Branson raises pounds 600m from Virgin airline sale to fund Net expansion

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The Independent Online
RICHARD BRANSON yesterday set the stage for a massive expansion into telecommunications and the Internet after selling a 49 per cent share in his airline, Virgin Atlantic, to Singapore Airlines for pounds 600m in cash.

The deal, which took the airline industry by surprise, values Virgin Atlantic at pounds 1.225bn. It will also present British Airways with an even greater competitive threat at London's Heathrow airport.

Mr Branson said he would use the proceeds of the deal to launch new e- commerce and telecoms ventures. Virgin intends to bid for a third-generation mobile licence next year, at a likely cost of pounds 500m. Mr Branson has also pledged to turn Virgin.com into one of the world's three leading Internet portals, with plans to sell everything from cars to rail tickets online.

The agreement with Singapore Airlines, one of the world's most profitable carriers, will result in pounds 100m being re-invested in Virgin Atlantic to expand its route network and presence in Asia-Pacific markets. Mr Branson also intends to use some of the proceeds to buy a minority stake of less than 5 per cent in Singapore Airlines.

The Virgin chairman denied that he had been forced into the deal to ensure the corporate survival of his airline, and said he would never surrender control of it. "The airline is not for sale and will never be for sale. It is my baby, and something I am enormously proud of," he said.

Mr Branson also maintained he had no plans to enter the Star airline alliance, of which Singapore Airlines will become a member next next year, along with British Midland.

The Transport minister, Lord Macdonald, and the chairman of the Civil Aviation Authority, Sir Malcolm Field, were informed of the Singapore tie-up early yesterday after the deal was signed on Sunday evening.

Mr Branson said that both men had welcomed the agreement as it posed no competition difficulties. The two airlines do not compete directly on any route in the world. A 49 per cent stake is the maximum Virgin Atlantic could have sold and continue to be classified as a UK airline with rights to operate services out of the UK.

The two airlines expect the alliance to yield benefits of more than pounds 100m a year by feeding more passengers on to each other's route networks through flight code-sharing arrangements. Virgin Atlantic will gain greater access to the Pacific market, while Singapore will transfer traffic on to Virgin's North Atlantic routes.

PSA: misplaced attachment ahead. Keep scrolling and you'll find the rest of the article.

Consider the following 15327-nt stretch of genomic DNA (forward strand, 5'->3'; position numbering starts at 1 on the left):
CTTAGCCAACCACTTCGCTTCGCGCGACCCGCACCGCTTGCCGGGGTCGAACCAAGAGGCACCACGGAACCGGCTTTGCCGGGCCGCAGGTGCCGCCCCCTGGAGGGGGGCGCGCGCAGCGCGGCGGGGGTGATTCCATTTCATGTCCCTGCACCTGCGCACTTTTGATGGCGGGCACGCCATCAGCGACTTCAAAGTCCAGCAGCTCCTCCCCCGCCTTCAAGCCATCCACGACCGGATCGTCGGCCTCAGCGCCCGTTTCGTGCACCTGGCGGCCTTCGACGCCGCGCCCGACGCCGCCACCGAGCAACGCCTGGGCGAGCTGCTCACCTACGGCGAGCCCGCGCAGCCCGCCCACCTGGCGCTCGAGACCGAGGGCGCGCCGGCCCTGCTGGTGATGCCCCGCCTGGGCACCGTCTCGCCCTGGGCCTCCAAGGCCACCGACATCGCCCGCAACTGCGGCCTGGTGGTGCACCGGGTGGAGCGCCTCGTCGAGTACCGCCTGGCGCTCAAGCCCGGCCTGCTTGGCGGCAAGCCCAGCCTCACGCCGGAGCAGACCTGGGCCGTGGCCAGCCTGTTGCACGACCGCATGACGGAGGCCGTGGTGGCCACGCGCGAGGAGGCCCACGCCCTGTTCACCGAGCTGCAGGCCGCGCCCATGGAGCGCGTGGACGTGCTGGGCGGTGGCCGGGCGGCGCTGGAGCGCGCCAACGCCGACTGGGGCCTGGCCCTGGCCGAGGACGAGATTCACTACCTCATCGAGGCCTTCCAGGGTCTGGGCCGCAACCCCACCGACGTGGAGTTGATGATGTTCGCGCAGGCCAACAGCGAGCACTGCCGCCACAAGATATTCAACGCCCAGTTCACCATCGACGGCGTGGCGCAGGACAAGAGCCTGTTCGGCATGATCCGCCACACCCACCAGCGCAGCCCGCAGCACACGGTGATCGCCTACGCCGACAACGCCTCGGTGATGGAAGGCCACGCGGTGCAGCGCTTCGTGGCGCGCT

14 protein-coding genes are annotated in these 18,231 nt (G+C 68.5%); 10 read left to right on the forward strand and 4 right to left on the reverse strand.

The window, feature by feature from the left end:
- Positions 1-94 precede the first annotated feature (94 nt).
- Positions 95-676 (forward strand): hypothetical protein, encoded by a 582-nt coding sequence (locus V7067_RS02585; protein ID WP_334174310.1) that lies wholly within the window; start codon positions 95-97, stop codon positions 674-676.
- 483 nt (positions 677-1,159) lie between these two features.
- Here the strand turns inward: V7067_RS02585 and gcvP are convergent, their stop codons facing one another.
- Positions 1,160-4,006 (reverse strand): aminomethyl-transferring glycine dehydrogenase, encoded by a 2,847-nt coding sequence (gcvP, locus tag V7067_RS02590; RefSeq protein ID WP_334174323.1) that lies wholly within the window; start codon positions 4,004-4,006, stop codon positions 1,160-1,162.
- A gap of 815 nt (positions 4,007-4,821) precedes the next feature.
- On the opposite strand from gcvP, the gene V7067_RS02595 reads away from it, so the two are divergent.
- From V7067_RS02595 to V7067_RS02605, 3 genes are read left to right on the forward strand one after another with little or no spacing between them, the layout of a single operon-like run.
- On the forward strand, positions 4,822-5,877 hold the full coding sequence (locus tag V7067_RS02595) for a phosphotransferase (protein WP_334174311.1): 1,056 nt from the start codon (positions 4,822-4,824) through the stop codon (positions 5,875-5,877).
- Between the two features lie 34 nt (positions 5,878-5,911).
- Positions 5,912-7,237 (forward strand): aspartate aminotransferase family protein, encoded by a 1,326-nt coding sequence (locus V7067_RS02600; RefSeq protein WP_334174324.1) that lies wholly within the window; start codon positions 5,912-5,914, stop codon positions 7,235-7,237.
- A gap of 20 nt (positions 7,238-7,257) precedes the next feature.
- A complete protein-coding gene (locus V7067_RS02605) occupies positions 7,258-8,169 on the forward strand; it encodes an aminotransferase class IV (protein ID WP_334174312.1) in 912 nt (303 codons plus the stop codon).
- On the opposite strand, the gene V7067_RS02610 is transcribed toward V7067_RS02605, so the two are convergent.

Mr Branson said a flotation of Virgin Atlantic would have raised less money and subjected the airline to the degree of scrutiny that goes with a public share listing. Dr CK Cheong, the chief executive of Singapore Airlines, denied that he had overpaid for the stake. "Virgin was meant for Singapore and Singapore was meant for Virgin," he said.

Although the two airlines will share codes, frequent flyer programmes and passenger lounges, they will retain their distinct identities and the right to compete with one another.

Despite Mr Branson's denials, aviation analysts believe that Virgin Atlantic will ultimately join the Star alliance. This could raise competition issues as it would strengthen Star's position at Heathrow, where United Airlines, one of the leading members of the alliance, flies most of the transatlantic routes operated by Virgin.

Singapore made after-tax profits of $608m (aboutpounds 380m) in the year to 31 March 1999 on sales of $4.6bn, and has a fleet of 93 aircraft. Virgin Atlantic, which includes Virgin Holidays, Virgin Sun and the group's cargo and aviation services businesses, made pre-tax profits of about pounds 100m in the same period on sales of more than pounds 1bn.

Outlook, page 15

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